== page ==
Wednesday, December 21, 2005

inteligint Desine

US District Judge John Jones just found that Intelligent Design (ID) is not a scientific idea, and therefore it has no place in state-funded education. Here is a pdf of the judgement:

The ruling holds that (ID) is inseperable from its religious roots, and thus teaching it in public schools would violate the seperation of church and state, a separation protected by the Establishment Clause of the First Amendment to the US Constitution.

ID is the idea that because the biological world is so complex, it must come as the result of an intentional being. This apparent intentionality comes of course, as a direct result of the rigid logic ruling natural selection: live and breed successfully, or your genetic contribution withers. (See most recent blog for more on this).

Criticism from the Christian Right has rained upon this decision. Associate director of the Center for Science and Culture at Discovery Institute Dr John West called the decision "an attempt by an activist federal judge to stop the spread of a scientific idea and even to prevent criticism of Darwinian evolution through government-imposed censorship rather than open debate, and it won't work".

Judge Jones disagrees with this claim about his activism. He claims that in contrast, the case is a "result of the activism of an ill-informed faction on a school board, aided by a national public interest law firm eager to find a constitutional test case on intelligent design". The judge characterised the school board's decision as "breathtaking inanity".

The sentence that struck me most however though, was that the judge "totally misrepresents intelligent design and the motivations of the scientists who research it." What research do they do please? How is this science? I don't believe there is any foundation for this implicit claim.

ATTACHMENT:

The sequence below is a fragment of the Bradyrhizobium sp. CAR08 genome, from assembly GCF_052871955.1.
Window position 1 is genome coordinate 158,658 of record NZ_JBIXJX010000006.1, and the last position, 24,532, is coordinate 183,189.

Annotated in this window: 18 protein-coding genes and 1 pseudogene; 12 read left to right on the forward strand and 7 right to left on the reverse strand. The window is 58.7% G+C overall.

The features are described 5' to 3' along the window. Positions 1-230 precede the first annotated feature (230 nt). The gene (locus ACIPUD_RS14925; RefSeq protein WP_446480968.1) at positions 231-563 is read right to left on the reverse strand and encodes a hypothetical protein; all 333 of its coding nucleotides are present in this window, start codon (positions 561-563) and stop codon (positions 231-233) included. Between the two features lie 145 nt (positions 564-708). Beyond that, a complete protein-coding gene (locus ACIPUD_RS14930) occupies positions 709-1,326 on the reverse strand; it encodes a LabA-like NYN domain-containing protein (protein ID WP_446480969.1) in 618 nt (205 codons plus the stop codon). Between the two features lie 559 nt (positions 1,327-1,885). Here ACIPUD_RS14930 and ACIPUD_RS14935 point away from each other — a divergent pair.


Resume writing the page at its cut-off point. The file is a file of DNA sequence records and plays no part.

Here is some faux science in favour of ID:

The flaw in this "research" is the utter irrelevance of anything said on this page to Science. Strongest example of this: the claim that we are observing the existence of ID when we see intelligence. In sum, "From our understanding of the world, high levels of complex-specified information are always the product of intelligent design". Errr, what? Does "I am a moron therefore the world is flat" carry the same weight? Observing intelligence is NOT the same as observing ID. You really can't get off that lightly.

Another cracker example of appalling science is headed "putting ID to the test". How is this done? By observing the process of design (by people). Turns out, people typically do "NOT create completely functionless objects or parts". Yeah? And? So? What?! This certainly doesn't eliminate the possibility of a designer-less world. Cats typically meow, but this doesnt have many implications beyond cats. In the same vein, the existence of designers does not imply that the absence of a designer is impossible.

Judge Jones has made a wise landmark decision. ID does not have scientific weight. It comes from a religious worldview, and this does not make for good science. Im looking forward to the demise of ID stupidity (though I'm sure it'll be too slow).

Wednesday, December 14, 2005

inteligint Desine

Why Intelligent Design is stupid: because there is a really good alternative explanation, which doesn't require the actions of God/s.

The reason we don't want God/s in our explanation is that it _isn't_ an explanation: God as explanation equals "then a miracle happens". And miracles are by definition non-scientific. That is, miracles (or anything non-scientific) can't be observed, described and tested. And if we can't do these, there is no reason to believe a thing is true. Anything else could be equally true: an omnipotent omnibenevolent etc entity, or a fluro-orange-tentacled homosexual camel could equally be creators of the universe. Maybe the pair got together and bred to create the universe. But as we can't verify the truth of either of these, there is really no reason to believe either one exists.

So, discounting the existence of miraculous entities, we still want to explain the apparently "designed" nature of reality. That the universe has a semblance of order is indisputably true. For example, those wacky giraffes are excepionally well suited to browse the luscious leaves of tall trees, pythons are really good at constricting the life out of their prey, and cheetahs svelt muscular bodies are able to run at 100km an hour! Then there are the characteristics of humans which have to be experienced to believed - our exceptional intelligence (we're talking relative to the rest of the animal kingdom here), our ability to dream and thus psychologically experience events that don't actually happen (it's great practice!) and of course the trait we share with other complex organisms: the intricate, delicate and startlingly useful eye. This is one Darwin picked out as being an especially counter-intuitive example of evolution.